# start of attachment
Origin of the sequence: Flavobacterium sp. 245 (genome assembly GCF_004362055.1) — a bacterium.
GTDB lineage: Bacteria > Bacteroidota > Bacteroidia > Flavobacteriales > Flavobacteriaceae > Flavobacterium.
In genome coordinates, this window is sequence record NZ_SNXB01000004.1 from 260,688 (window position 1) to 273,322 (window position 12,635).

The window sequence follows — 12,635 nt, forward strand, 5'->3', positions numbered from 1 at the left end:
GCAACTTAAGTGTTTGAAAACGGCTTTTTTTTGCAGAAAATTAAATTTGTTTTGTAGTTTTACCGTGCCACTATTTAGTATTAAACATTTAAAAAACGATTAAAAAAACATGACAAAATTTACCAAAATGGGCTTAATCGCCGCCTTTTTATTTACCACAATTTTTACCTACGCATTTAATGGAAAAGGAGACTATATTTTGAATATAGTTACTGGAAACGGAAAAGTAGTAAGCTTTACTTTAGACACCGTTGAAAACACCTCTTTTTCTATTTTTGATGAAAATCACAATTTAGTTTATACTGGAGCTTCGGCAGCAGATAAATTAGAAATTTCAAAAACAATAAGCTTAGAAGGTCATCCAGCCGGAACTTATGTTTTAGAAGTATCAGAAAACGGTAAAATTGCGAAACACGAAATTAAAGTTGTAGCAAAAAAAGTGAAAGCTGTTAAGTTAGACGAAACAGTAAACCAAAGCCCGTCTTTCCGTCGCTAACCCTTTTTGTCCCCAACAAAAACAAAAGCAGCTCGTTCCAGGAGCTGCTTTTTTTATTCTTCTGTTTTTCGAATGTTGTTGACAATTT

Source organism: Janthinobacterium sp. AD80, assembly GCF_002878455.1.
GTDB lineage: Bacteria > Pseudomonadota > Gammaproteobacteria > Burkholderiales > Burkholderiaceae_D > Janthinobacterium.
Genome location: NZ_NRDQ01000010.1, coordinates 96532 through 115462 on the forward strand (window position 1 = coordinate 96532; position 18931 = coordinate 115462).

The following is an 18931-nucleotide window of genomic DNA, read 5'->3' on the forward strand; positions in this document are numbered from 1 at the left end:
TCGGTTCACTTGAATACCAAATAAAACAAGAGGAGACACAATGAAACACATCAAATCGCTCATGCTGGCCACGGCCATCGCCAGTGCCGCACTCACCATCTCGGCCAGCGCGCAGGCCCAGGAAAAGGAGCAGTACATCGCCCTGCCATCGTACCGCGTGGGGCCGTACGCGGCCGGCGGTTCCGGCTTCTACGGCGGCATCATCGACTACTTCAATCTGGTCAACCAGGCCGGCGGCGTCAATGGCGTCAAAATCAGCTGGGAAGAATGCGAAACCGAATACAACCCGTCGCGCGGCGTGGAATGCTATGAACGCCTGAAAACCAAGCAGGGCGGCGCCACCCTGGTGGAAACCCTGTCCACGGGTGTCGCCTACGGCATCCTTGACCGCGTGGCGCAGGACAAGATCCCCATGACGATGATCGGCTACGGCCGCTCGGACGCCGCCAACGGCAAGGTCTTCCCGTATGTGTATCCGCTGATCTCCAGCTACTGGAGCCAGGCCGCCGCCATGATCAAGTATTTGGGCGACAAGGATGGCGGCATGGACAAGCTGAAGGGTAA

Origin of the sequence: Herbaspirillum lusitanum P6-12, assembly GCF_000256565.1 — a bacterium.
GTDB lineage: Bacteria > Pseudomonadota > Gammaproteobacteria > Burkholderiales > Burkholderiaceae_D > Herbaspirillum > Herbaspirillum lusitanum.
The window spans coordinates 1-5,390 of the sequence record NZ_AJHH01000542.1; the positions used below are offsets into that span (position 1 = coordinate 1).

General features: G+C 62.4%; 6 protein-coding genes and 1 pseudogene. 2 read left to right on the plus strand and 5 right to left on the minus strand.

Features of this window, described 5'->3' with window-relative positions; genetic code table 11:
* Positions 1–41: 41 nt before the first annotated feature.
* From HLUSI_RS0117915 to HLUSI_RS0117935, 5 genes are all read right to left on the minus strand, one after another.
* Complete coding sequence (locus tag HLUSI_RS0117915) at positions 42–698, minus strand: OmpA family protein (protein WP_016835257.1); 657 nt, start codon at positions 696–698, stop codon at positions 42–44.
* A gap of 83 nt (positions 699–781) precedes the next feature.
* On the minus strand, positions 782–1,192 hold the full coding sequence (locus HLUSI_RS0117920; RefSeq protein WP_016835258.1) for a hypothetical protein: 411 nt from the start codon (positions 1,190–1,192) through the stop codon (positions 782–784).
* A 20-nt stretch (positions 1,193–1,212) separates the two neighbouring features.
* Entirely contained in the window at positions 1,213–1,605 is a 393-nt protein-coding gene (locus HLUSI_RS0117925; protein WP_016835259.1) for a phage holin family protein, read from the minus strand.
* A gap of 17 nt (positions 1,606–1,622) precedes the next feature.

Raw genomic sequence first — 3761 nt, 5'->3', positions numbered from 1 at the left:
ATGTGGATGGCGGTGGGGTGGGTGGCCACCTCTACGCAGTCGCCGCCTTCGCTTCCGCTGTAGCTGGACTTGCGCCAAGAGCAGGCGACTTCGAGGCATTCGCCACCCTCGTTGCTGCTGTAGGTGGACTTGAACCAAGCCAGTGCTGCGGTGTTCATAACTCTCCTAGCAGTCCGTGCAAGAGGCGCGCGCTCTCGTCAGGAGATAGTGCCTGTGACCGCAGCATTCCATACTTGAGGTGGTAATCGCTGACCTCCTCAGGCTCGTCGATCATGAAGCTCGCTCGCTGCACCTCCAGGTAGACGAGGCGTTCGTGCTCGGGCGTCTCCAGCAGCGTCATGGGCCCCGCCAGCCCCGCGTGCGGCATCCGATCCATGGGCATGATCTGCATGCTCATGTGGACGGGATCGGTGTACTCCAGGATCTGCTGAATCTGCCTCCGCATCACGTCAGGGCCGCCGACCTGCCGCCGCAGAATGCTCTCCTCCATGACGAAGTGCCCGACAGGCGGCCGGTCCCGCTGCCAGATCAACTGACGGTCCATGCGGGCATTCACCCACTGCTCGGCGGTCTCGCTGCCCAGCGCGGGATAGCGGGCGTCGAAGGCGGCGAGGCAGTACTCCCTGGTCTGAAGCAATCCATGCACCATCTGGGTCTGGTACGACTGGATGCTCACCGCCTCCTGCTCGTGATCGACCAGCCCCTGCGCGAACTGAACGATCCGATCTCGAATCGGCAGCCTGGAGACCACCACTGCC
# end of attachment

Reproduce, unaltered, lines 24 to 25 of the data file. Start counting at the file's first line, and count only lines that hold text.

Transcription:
Raw genomic sequence first — 3761 nt, 5'->3', positions numbered from 1 at the left:
ATGTGGATGGCGGTGGGGTGGGTGGCCACCTCTACGCAGTCGCCGCCTTCGCTTCCGCTGTAGCTGGACTTGCGCCAAGAGCAGGCGACTTCGAGGCATTCGCCACCCTCGTTGCTGCTGTAGGTGGACTTGAACCAAGCCAGTGCTGCGGTGTTCATAACTCTCCTAGCAGTCCGTGCAAGAGGCGCGCGCTCTCGTCAGGAGATAGTGCCTGTGACCGCAGCATTCCATACTTGAGGTGGTAATCGCTGACCTCCTCAGGCTCGTCGATCATGAAGCTCGCTCGCTGCACCTCCAGGTAGACGAGGCGTTCGTGCTCGGGCGTCTCCAGCAGCGTCATGGGCCCCGCCAGCCCCGCGTGCGGCATCCGATCCATGGGCATGATCTGCATGCTCATGTGGACGGGATCGGTGTACTCCAGGATCTGCTGAATCTGCCTCCGCATCACGTCAGGGCCGCCGACCTGCCGCCGCAGAATGCTCTCCTCCATGACGAAGTGCCCGACAGGCGGCCGGTCCCGCTGCCAGATCAACTGACGGTCCATGCGGGCATTCACCCACTGCTCGGCGGTCTCGCTGCCCAGCGCGGGATAGCGGGCGTCGAAGGCGGCGAGGCAGTACTCCCTGGTCTGAAGCAATCCATGCACCATCTGGGTCTGGTACGACTGGATGCTCACCGCCTCCTGCTCGTGATCGACCAGCCCCTGCGCGAACTGAACGATCCGATCTCGAATCGGCAGCCTGGAGACCACCACTGCC